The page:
On September 30, Vivo launched its Vivo X20 Plus and VivoX20, the successor of best-seller Vivo X9. With a price of CNY 2,998 (±$450) on JD.com, it is a popular phone that offers some advanced features, 6.01 inch (18:9) full view display, and dual camera setup, for a very reasonable price.

The popularity of the Vivo X20 is evident on Weibo. Hashtag (#vivo全面屏手机X20#) has been viewed over a billion times.

(NB: there is something noteworthy about the Weibo account of Vivo, which had 23+ million followers on October 26, and a staggering 29+ million followers only five days later. Although most reputable brands do not want to associate their brand with fake accounts, it is possible that some fans were bought – or perhaps the brand has just hugely gained popularity over the past week. In that case, it is actually Vivo that is the number one on this list. For now, we’ll stick to the follower numbers as counted between October 24-27.)


 

3. Xiaomi @小米

16.872.000+ followers

Since the launch of its first smartphone in 2011, Beijing-brand Xiaomi has become one of the world’s largest smartphone makers.

The Xiaomi (Mi) brand was initially often called an ‘iPhone copycat,’ but it is now a trendsetting brand in the smartphone business. With its 2016 Mi Mix model, the brand was among the first to ditch thick bezels and go beyond the 16:9 aspect ratio to introduce the ‘all screen’ or ‘bezel-less’ screens, which are all the buzz now. The Mi Mix became one of the year’s hottest smartphones.

The Mi Mix 2, Xiaomi 6, and Xiaomi Note 3 are the devices currently being promoted through the Xiaomi official Weibo channel.

With a Phillipe Starck design and premium IPS LCD screen, the Mi Mix 2 has already been getting ravenous reviews on tech sites. Some reviews, however, do note its ‘underperforming camera.’

The ‘Xiaomi Note 3’ topic #小米Note3# is also very popular on Weibo, where it has received 560 million views thus far.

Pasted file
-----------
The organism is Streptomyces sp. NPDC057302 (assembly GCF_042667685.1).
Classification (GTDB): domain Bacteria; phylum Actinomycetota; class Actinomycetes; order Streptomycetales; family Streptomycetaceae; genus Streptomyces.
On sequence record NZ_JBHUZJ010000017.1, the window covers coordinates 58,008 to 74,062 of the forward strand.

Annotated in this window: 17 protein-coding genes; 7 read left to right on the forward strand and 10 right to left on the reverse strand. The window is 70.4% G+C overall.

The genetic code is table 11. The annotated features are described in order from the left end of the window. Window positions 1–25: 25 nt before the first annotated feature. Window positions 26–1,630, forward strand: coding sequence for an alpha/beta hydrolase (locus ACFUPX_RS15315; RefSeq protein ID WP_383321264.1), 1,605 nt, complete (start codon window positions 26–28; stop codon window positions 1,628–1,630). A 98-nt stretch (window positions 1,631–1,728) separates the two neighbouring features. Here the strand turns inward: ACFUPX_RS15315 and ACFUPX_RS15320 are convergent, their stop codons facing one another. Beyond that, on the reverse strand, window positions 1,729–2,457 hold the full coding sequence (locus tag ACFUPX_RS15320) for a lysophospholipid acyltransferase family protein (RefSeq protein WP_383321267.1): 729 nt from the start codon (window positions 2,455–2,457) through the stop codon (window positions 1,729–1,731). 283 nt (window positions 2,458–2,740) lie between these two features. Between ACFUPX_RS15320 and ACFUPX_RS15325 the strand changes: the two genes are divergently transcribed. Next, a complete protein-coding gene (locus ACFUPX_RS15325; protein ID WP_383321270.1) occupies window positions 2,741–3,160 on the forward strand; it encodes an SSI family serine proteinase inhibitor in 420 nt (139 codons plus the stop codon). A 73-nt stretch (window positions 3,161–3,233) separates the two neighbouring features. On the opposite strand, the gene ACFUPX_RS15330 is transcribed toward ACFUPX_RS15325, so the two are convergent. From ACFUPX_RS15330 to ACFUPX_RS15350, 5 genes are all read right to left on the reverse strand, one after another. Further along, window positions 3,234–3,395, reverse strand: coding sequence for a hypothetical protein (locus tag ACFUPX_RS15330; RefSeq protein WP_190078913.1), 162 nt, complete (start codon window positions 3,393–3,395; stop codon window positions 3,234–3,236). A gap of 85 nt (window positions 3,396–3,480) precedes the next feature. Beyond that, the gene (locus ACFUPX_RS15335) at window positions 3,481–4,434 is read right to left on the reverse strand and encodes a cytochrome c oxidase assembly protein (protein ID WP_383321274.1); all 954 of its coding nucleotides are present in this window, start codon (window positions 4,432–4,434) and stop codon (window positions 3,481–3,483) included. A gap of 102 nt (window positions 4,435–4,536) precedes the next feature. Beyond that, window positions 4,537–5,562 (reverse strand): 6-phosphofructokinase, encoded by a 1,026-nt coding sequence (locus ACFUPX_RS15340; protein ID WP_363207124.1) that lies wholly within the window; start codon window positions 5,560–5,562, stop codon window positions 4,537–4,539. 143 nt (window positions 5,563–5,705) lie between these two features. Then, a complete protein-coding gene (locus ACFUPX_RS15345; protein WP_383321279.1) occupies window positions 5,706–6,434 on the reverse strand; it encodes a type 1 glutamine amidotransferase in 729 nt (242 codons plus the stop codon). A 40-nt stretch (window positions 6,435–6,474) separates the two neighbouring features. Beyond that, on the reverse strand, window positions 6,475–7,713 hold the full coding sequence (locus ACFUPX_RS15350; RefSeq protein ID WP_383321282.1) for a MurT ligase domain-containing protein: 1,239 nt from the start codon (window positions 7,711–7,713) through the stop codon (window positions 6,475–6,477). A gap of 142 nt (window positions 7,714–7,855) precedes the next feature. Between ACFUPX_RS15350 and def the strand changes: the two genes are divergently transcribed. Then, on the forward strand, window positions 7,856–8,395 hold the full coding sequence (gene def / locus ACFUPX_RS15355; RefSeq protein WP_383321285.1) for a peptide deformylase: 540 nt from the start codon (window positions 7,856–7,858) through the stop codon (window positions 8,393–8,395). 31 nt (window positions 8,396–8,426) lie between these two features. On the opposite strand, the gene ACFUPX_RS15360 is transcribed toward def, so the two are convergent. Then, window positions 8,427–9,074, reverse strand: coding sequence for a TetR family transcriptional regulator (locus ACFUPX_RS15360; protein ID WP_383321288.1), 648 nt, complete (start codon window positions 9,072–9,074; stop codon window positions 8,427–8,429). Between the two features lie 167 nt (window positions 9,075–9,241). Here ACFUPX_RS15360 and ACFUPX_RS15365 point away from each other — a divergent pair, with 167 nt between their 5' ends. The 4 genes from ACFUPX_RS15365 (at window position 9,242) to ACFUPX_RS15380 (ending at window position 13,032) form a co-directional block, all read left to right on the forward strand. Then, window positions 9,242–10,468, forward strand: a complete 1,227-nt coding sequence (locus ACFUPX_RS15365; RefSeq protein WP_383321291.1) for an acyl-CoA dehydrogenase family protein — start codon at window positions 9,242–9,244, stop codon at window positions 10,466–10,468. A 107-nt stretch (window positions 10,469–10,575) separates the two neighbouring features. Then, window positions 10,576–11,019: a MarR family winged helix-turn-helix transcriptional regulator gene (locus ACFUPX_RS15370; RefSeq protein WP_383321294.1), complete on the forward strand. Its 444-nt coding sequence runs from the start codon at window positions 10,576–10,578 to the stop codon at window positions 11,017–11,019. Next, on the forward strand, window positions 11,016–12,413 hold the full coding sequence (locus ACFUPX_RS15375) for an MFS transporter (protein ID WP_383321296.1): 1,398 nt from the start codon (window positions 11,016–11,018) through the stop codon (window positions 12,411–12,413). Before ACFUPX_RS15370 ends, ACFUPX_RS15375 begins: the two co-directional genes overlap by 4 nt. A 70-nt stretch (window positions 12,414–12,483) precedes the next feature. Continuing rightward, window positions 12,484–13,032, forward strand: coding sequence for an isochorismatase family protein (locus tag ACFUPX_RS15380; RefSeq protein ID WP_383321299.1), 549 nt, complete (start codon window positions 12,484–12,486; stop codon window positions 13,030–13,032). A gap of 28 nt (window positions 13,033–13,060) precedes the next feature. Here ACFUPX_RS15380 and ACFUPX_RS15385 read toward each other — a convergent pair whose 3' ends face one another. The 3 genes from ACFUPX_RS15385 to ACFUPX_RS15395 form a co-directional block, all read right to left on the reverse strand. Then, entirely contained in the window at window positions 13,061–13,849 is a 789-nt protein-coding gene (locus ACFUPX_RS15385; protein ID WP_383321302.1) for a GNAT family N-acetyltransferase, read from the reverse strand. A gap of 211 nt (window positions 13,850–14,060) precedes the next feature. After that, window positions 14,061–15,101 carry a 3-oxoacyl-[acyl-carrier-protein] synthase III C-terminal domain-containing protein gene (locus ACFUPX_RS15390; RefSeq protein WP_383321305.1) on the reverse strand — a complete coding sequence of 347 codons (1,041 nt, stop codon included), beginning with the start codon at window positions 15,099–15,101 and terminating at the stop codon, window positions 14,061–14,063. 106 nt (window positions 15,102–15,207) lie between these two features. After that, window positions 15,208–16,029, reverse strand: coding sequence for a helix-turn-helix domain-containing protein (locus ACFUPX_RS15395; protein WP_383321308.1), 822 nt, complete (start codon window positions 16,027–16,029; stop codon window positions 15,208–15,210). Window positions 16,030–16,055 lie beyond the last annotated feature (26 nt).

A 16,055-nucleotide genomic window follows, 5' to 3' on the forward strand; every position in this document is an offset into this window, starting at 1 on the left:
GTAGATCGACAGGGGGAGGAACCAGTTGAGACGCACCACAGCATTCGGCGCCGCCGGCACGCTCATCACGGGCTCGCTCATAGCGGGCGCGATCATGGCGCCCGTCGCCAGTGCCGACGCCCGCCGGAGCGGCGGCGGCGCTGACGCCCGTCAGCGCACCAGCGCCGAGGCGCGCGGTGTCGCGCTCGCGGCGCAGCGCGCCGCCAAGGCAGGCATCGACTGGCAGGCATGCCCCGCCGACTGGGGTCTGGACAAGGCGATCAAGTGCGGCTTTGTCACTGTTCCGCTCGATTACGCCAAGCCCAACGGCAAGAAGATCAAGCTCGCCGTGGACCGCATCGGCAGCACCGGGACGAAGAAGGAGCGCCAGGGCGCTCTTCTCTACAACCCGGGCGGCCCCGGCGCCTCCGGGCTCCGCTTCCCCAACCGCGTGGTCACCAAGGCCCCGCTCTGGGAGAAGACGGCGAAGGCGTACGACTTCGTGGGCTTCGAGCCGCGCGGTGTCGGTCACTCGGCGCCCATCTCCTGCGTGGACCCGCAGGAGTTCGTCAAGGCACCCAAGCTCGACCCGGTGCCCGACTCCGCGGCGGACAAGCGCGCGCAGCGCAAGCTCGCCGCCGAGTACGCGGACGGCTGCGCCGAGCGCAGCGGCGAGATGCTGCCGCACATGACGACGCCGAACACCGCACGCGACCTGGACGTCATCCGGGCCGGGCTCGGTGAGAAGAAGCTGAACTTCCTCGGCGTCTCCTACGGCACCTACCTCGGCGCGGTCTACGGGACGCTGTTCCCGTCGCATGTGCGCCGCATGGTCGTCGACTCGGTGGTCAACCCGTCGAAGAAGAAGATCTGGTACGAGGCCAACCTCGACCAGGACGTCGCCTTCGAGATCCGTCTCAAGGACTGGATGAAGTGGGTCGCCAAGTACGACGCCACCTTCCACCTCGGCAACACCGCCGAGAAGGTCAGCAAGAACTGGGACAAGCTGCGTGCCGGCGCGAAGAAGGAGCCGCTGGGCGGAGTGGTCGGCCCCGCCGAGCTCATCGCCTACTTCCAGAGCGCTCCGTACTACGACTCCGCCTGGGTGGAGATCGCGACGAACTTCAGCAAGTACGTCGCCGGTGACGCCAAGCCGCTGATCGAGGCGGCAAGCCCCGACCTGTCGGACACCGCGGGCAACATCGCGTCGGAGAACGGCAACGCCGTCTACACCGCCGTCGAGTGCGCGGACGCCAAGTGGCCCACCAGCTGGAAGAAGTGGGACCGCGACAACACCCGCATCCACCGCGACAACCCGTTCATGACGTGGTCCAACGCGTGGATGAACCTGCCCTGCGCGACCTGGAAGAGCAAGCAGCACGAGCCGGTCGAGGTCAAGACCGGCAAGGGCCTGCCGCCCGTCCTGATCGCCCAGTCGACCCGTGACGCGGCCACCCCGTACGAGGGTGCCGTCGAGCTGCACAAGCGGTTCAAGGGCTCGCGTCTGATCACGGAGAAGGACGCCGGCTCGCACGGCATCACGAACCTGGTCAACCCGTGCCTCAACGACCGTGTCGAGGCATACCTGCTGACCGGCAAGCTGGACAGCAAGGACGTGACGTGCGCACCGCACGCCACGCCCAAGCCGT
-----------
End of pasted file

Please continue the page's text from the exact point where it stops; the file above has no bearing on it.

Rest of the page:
It is sold for CNY 2199 (±330$) on JD.com; much cheaper than the Mix 2 which is sold for approximately CNY 3299 (±496$). With a price of CNY 2999 (±450$), the Xiaomi 6 is in between.


 

4. Honor (荣耀) @荣耀手机

16.638.000+ followers

Honor, established in 2013, is the budget-friendly sister of the Huawei brand. The company’s sub-brand has been doing very well over the past year. Rather than focusing on hyping up its brand name through celebrity campaigns, Honor focuses on great value for money.

On the brand’s Weibo account, it promotes its Honor V9 and Honor V9 Play as the to-buy models for November 11. The latter is currently sold for as low as CNY 999 (±150$). The Honor V9 starts at CNY 2599 (±390$).

Both the Honor V9 (#荣耀V9#) and Honor V9 Play (#荣耀V9play#) have received a lot of attention on social media this year, with millions of views and comments.

The Honor V9 has a 5.7-inch curved glass screen. It has dual SIM and an internal storage of either 64GB or 128GN expandable to 256GB by microSD.

The latest Honor models are available in multiple trendy colors. But above all of this, it is the affordability that makes this phone popular.

 

5. Huawei @华为

14.631.000+ followers.

Huawei remains to be one of China’s top smartphone brands. Its new model Huawei Mate 10, the follow-up to last year’s Mate 9, became a trending topic on Weibo earlier this week, with the hashtag #华为Mate10# receiving over 480 million views in some days time.

In China, the Mate 10 (128GB) is available at approximately CNY 4499.00 (±675$). With its thin bezels, 5.9-inch display, fingerprint sensor, fast-charging battery, and trendy colors (Midnight Blue, Titanium Gray, Mocha Brown, Pink Gold), this model forms a serious competition to the iPhone X.


 

6. Meizu @魅族科技

13.509.000+ followers.

Meizu is another Chinese homegrown brand, established by high school dropout Jack Wong (Huáng Zhāng 黄章) in 2003. Since then, it has grown out to be the 11th best-selling smartphone maker in the world.

Its newest model is the Pro 7, starting from CNY 2499 (±375$), follows all the latest trends: it has thin bezels, a strong battery and dual camera, and a slick design. The model is also available in various colors, which is one of the major trends of the season – of course, a pink edition is crucial nowadays.

 

7. Samsung @三星

8.690.000+ followers.